Music

That's Some Ballsy Circus

EDS: "Working on a Hawaiian Version of 'Push It'"

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Experimental Dental School
Sat August 10 Blackbird
&
Sun August 11 Disjecta

Picture yourself on an asteroid. On the asteroid is a glass dome. In this dome is a circus tent. Beneath this tent is a carnival with tiny monkeys in tiny astronaut suits. Conducting the rhythm of the animals, dancers, and rapt audience, is the Experimental Dental School. Jesse Hall strums his guitar-o-bass with the guile of a ringmaster, complete with fez, chair, and bullwhip. His wife, Shoko, stands behind the organ, pulling creepy sonic rabbits from the top hat by her sampler. And in the back, the drum-hitter/contraption-ator, Ryan, plays waltz after waltz to keep the circus running the circumference of the crater ad infinitum.

Sure, this is just the fantasy that ran through my mind the first time I saw EDS, but it's not so far from the truth. At times, the real show is stranger than the dreams that they weave. Take, for example, the skill with which Mr. Hall wields a small silver dildo against his six-string, only to drop it to the floor a moment later. It vibrates all the way across the room into a neglected corner, while he turns to sing into a bullhorn aimed at the guitar's pick-ups. Shoko stares ahead like a marionette, striking organ keys with Houdini-precision and ritualistic cadence. Behind her, Ryan grins wickedly and tweaks his moustache.

The lunacy began three years ago with Jesse and Shoko's previous band, Meyow, which prowled around Chico, CA and the Bay Area until its first life expired. Shoko decided to move from drums and metal back to the organ; henceforth, the group began a second life (that's seven more to go for those who are counting) as the Experimental Dental School. A dozen drummer tryouts later, and EDS began to play, record, and most recently, tour.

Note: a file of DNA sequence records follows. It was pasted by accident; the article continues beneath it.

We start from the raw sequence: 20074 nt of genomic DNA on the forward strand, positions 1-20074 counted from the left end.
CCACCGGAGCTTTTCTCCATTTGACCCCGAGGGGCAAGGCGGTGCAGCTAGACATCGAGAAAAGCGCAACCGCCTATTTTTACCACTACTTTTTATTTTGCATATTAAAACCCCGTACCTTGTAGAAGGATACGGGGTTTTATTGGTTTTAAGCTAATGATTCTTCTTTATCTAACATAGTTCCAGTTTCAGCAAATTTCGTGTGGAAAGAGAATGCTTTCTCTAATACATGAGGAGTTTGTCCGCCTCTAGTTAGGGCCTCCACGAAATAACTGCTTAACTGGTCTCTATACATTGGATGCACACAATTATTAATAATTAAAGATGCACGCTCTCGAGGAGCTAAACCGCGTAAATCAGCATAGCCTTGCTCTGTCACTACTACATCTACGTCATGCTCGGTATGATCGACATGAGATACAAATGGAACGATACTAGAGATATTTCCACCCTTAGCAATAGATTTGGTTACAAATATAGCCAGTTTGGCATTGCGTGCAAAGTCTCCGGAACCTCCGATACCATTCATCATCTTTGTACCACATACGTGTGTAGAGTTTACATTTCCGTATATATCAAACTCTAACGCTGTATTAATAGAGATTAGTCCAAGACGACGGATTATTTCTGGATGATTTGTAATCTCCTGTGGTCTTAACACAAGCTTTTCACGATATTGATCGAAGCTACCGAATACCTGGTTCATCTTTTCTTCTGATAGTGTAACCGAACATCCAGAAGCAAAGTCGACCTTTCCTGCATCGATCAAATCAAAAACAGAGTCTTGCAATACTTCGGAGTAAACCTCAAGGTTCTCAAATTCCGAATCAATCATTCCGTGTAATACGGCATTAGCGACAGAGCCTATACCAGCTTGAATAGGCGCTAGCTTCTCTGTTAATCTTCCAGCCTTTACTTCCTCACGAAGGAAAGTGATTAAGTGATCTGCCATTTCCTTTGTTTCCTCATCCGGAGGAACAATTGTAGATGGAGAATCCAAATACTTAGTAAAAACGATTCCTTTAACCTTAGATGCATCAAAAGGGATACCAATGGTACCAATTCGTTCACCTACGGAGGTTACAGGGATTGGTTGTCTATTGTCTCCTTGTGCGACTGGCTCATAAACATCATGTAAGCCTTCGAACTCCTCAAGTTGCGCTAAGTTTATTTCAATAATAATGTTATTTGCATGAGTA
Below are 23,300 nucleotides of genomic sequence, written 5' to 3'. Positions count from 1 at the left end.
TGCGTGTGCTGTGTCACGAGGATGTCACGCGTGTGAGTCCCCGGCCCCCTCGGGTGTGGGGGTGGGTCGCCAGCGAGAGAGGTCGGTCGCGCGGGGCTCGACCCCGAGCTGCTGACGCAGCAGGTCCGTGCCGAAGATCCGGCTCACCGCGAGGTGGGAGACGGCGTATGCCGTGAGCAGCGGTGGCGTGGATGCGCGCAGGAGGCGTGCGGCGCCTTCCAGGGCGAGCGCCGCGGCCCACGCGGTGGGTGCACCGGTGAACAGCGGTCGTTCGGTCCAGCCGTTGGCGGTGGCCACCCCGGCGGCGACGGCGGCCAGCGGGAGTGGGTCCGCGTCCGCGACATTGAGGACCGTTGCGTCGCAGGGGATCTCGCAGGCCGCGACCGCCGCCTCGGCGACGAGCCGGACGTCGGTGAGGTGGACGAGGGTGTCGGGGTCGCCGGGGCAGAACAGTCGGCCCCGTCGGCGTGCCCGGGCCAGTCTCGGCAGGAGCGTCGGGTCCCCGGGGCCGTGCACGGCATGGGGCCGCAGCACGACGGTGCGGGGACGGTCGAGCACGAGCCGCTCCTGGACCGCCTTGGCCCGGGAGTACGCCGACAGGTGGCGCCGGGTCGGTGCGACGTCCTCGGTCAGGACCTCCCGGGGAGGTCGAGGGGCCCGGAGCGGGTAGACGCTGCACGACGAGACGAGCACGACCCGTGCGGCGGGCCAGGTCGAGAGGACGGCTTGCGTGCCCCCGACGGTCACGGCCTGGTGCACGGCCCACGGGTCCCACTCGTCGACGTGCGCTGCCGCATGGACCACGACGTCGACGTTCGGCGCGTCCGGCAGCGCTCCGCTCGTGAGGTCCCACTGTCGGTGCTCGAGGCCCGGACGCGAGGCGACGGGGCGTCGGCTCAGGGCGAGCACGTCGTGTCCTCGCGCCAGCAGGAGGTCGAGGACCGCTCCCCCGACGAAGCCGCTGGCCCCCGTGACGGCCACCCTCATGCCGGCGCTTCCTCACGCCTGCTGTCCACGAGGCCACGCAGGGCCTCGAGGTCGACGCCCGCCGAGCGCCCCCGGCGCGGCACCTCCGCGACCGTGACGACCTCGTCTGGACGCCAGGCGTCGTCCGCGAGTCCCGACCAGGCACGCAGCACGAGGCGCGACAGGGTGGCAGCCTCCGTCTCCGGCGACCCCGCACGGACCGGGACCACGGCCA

With their self-released debut CD, Hideous Dance Attack, in hand, EDS will be rocking the Blackbird and Disjecta Bakesale (snake oil brownies?) this very weekend. Prepare to move and shudder, because a good three-quarters of their tunes are waltzes. Jesse defends: "Though I love to rock the waltz, about half the stuff we have has other beats...we are working on a Hawaiian version of 'Push It,' and I look forward to doing more sci-fi and burlesque-type stuff, and some horror stylings."

In these post-OOPS! Tour times, it's refreshing to see a band that can offer up so much intrigue and intensity in performance, while still retaining that oft-forgotten commodity--songs. Jesse obviously agrees. "I like when bands do something more--put something out there that stimulates several senses--anyone who breaks out of a set convention and does something inventive... be it a performer or a chef or a purse maker. I like this. But in the end, I am most stimulated by sound and vibration. When I was a baby, my dad would put me between two bass speakers and play. It must have felt so good. Now when I play, sometimes I go so far away--maybe back there. I don't know."

When Jesse's head isn't between the speakers, it's often in front of the computer screen. Online communities provide bands like EDS with tips and tricks on where to find those house parties and artist lofts to rock when the club scene feels tired. Regarding one of the more elite online cliques, Hall quips "Spockmorgue is silly. Sometimes it reminds me of Jerry Springer. Especially when there is talk of skin heads." Silly or not, it's a resource that's come in handy.

Where else will the Dental School be setting up new clinics? "Japan or Europe next summer. Japan is easy. Shoko has a van waiting for us there. Her dad owns a sports shop and will print t-shirts. But we really want to go to Europe. My best friend is in Poland right now and says it is amazing. Just to keep playing music for people I guess. This is the best." So step right down to one of these events and place your head in the lion's mouth. You'll have the chance to laugh and dance, and of course Henry the Horse, well, you know.

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